The project designed, purchased, replaced, and installed all 41-watershed boundary signs and plans to place medallions on 225 selected storm drains within the nine identified watersheds in the County.


Project Name: Historical Ecology of Pensacola and Perdido Bays: Using the Past to Protect the Future of Our Bays
Awardee: University of West Florida
Amount Awarded: $43,461

Presenter speaking to group at brewery

Historical ecology is an interdisciplinary field focused on the interaction between society and the environment and the consequences of those interactions on the landscape and resources. Applied historical ecology uses historical knowledge and applies it to ecosystem management (e.g., habitat restoration targets). This historical ecology project addressed the following questions: What was the historical coverage of wetlands, oysters, and other key habitats in the Pensacola and Perdido Bay systems? How have those habitat distributions changed over time? Is there historical documentation of oysters in Perdido Bay? Was the distribution of seagrass within the system similar to where it’s found today, or has that changed over time? How has urban development altered hydrology and habitat change?

Historical records were sourced from local historical societies, private collections, and other archives including the UWF archives. Using documents, narrative accounts, maps, and photos the historical extent of key habitats during different time periods were pieced together to document a timeline of changes. Maps and photos were digitized, georeferenced, classified based on habitats, and then calculated for coverage and percent change over time.

To increase community awareness of the importance of our estuaries to shaping our local history, two public seminars were hosted to increase community awareness of the importance of estuaries to shaping the history of the Pensacola & Perdido Bay systems. Educational videos about the public lecture series and interactive ArcGIS StoryMaps were also created. A diverse group of community members were engaged in these conversations and explained the roles that they can play in shaping the future sustainability of the Pensacola and Perdido Bay systems.


Project Name: Citizen Science Water Quality and Habitat Monitoring Network: Community Deployment and Network Sustainability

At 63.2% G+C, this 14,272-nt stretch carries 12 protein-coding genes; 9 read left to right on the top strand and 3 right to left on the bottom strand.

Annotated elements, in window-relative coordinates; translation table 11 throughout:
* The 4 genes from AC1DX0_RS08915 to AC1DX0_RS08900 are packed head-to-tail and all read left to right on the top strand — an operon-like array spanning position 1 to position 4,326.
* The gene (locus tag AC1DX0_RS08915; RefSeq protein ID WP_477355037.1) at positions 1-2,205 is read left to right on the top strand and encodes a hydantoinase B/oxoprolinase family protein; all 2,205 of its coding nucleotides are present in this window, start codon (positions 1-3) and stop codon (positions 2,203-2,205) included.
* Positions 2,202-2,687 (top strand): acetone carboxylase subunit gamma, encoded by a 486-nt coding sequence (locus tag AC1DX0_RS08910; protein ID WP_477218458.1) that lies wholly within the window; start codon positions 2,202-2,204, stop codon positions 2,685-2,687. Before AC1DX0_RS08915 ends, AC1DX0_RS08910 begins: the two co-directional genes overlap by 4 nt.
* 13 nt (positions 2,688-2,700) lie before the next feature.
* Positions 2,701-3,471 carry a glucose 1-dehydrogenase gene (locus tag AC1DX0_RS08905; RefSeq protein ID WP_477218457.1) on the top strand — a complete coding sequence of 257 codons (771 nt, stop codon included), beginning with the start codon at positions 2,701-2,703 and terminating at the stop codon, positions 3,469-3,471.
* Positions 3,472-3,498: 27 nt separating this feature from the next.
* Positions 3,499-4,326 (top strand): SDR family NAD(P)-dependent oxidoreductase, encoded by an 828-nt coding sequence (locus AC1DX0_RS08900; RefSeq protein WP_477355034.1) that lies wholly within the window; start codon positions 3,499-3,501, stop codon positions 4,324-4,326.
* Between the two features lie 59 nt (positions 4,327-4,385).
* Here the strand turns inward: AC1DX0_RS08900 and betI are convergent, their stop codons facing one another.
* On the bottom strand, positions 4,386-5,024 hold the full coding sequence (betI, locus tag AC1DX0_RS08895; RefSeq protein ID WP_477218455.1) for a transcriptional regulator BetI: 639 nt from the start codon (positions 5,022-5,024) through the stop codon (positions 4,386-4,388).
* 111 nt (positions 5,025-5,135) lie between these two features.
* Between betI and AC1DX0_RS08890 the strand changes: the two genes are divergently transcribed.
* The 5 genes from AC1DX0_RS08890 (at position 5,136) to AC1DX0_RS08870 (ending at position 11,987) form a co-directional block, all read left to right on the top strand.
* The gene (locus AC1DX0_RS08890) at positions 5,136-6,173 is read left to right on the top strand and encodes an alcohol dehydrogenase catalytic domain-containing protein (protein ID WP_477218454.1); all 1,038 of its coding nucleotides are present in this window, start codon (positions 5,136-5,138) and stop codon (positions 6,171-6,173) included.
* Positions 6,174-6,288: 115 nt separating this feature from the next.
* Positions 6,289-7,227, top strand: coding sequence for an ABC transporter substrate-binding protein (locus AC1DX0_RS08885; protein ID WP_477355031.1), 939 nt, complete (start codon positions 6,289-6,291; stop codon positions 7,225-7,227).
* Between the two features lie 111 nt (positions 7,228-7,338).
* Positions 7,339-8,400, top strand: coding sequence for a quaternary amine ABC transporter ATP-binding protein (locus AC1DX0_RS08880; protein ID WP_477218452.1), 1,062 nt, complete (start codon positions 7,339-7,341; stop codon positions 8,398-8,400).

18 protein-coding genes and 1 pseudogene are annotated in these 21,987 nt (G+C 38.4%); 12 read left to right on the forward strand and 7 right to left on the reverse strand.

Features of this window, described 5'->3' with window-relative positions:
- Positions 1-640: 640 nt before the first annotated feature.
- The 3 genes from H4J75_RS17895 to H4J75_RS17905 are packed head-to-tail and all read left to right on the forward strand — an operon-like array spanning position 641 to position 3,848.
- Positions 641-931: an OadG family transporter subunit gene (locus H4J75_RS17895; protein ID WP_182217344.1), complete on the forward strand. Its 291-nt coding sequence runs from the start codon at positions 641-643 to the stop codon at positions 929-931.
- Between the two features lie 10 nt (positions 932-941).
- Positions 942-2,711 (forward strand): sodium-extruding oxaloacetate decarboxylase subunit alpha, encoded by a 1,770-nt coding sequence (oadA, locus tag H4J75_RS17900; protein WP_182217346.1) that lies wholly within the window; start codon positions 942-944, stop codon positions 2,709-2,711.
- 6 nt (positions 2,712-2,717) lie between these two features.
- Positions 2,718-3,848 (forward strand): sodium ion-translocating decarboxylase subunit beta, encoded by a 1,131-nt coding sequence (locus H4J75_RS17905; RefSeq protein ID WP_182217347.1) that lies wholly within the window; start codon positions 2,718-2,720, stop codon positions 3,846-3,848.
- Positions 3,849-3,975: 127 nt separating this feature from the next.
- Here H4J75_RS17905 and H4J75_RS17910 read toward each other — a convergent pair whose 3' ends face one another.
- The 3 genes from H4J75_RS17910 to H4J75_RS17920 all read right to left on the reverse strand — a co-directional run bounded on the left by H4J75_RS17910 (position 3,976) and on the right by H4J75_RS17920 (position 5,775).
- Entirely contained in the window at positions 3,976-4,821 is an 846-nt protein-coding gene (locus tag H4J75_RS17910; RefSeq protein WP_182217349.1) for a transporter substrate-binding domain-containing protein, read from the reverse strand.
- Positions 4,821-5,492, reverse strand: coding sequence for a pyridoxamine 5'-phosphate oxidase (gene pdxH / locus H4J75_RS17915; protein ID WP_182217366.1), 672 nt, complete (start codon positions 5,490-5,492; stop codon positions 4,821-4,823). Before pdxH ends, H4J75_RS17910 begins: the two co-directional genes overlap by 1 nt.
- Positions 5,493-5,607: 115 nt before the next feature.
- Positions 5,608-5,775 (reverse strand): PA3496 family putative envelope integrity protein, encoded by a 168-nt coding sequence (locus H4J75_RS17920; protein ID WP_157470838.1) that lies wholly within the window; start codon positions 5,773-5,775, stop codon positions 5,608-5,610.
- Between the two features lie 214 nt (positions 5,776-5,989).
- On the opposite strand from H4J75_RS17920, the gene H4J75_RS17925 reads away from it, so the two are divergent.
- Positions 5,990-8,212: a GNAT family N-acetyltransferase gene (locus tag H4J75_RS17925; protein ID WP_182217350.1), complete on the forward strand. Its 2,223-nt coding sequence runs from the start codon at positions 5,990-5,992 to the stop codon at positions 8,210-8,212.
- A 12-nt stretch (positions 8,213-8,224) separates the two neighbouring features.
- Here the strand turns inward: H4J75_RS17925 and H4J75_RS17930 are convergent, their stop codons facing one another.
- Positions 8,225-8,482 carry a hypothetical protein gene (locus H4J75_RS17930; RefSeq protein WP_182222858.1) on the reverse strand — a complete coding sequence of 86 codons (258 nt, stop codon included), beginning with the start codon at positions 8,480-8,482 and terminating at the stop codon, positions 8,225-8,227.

Awardee: Institute for Human and Machine Cognition
Amount Awarded: $49,830

The central goal of the project is to create a watershed information and engagement system, generated by the people and stakeholders of the watershed that is accessible to citizen scientists. The deployment phase was the next step to implementing the working software ecosystem for use by waterfront and adjacent property owners, and the general public at park access points.

The project aimed to deploy and release to the community the previous citizen science pilot software platform/system. The pilot supports teaming citizens and their observations and phones for Pensacola water and habitat monitoring while providing approaches of reporting data to help form citizen connections, as well as inform and educate citizens within the Bayou Texar and Pensacola Bay watershed.

Citizens will have access to phone-based water spectral fingerprint image captures, complementary observational data, data visualizations, GIS, and the community resilience information system (web-based data portal, twitter based reporting and augmented waterside augmented reality utility) through this project. Collaboration tools will be added to the software to facilitate citizen teamwork. The project also aimed to demonstrate an autonomous adaptive sampling capability using an AUV from docks along the waterway that is triggered by satellite-derived data. The project devised a plan for expansion into another waterway (Bayou Chico) and a crowdsource model for Operation and Maintenance (O&M) Sustainability.